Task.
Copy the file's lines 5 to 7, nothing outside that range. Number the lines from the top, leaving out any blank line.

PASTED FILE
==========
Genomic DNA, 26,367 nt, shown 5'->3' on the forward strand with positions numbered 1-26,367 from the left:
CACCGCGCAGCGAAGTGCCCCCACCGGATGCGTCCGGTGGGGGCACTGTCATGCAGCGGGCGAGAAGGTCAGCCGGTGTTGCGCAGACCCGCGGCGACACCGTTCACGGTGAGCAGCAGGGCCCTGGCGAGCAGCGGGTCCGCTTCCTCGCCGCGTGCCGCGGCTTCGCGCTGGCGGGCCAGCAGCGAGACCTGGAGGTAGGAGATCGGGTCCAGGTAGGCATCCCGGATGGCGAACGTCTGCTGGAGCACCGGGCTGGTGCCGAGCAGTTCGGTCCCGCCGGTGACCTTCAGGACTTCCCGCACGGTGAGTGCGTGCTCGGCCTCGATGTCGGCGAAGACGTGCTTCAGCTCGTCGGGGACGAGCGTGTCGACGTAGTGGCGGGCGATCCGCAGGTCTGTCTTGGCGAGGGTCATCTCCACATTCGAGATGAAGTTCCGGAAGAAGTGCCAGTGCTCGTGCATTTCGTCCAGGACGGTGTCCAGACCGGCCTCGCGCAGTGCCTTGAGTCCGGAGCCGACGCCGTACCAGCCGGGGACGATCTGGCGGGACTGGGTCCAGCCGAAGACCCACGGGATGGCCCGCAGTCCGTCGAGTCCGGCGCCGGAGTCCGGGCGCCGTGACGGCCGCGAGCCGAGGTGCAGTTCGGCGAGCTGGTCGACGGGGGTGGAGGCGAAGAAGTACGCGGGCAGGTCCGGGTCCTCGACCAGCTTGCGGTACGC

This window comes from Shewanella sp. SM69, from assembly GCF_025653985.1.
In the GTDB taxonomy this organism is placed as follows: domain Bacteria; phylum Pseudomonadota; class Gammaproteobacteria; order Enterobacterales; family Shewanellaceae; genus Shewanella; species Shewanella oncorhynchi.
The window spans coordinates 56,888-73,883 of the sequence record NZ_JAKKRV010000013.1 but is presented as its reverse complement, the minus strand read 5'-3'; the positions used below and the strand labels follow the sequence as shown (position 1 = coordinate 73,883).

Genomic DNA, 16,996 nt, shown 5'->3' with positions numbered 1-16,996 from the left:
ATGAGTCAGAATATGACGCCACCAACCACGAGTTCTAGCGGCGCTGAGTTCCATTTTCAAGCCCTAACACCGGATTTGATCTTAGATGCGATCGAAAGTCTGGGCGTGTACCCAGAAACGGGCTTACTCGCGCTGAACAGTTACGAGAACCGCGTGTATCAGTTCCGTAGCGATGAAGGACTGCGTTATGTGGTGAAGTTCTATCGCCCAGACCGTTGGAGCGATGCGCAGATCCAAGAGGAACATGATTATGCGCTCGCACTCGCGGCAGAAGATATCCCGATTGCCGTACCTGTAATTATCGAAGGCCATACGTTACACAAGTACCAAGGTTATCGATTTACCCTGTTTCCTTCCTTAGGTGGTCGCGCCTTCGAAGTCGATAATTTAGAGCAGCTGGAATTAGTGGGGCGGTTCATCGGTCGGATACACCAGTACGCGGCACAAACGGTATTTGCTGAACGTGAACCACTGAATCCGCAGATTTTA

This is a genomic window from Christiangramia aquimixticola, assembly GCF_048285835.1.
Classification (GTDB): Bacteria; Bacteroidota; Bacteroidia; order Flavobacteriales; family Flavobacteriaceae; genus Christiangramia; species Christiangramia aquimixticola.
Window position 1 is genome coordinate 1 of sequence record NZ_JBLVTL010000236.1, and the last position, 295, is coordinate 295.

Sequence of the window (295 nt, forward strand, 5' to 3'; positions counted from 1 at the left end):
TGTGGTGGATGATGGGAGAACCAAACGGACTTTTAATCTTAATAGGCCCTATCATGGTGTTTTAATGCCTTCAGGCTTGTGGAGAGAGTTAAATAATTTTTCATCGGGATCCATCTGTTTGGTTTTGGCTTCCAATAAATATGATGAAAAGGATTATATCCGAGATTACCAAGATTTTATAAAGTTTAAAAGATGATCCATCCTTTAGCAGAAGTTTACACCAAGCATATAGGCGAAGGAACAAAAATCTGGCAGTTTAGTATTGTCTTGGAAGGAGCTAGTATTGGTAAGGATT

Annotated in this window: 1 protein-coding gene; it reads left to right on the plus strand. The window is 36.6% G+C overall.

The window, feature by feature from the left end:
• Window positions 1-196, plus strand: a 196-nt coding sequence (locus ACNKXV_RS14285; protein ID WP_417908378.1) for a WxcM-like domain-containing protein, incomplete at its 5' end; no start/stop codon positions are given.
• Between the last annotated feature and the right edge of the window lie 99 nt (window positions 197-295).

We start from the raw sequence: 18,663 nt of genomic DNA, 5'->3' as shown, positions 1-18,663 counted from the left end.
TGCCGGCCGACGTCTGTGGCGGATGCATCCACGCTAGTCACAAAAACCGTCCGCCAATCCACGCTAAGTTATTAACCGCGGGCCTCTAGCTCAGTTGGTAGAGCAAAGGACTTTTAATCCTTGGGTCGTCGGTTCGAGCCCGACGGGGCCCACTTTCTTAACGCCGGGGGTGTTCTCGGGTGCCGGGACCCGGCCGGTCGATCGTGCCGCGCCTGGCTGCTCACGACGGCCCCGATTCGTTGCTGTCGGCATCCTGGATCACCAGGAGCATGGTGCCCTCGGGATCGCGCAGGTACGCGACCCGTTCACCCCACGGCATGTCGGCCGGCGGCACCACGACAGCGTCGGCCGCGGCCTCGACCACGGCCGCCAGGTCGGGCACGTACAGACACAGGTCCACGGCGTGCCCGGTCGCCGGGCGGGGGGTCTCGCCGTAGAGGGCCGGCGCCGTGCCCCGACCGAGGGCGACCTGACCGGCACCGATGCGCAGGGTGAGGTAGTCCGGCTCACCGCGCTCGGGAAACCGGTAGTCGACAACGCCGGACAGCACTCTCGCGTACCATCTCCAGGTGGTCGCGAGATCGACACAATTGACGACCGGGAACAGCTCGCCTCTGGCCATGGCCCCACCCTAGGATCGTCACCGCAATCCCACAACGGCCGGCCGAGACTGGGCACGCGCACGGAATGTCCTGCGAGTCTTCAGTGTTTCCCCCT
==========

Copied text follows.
The window spans coordinates 56,888-73,883 of the sequence record NZ_JAKKRV010000013.1 but is presented as its reverse complement, the minus strand read 5'-3'; the positions used below and the strand labels follow the sequence as shown (position 1 = coordinate 73,883).

Genomic DNA, 16,996 nt, shown 5'->3' with positions numbered 1-16,996 from the left:
ATGAGTCAGAATATGACGCCACCAACCACGAGTTCTAGCGGCGCTGAGTTCCATTTTCAAGCCCTAACACCGGATTTGATCTTAGATGCGATCGAAAGTCTGGGCGTGTACCCAGAAACGGGCTTACTCGCGCTGAACAGTTACGAGAACCGCGTGTATCAGTTCCGTAGCGATGAAGGACTGCGTTATGTGGTGAAGTTCTATCGCCCAGACCGTTGGAGCGATGCGCAGATCCAAGAGGAACATGATTATGCGCTCGCACTCGCGGCAGAAGATATCCCGATTGCCGTACCTGTAATTATCGAAGGCCATACGTTACACAAGTACCAAGGTTATCGATTTACCCTGTTTCCTTCCTTAGGTGGTCGCGCCTTCGAAGTCGATAATTTAGAGCAGCTGGAATTAGTGGGGCGGTTCATCGGTCGGATACACCAGTACGCGGCACAAACGGTATTTGCTGAACGTGAACCACTGAATCCGCAGATTTTA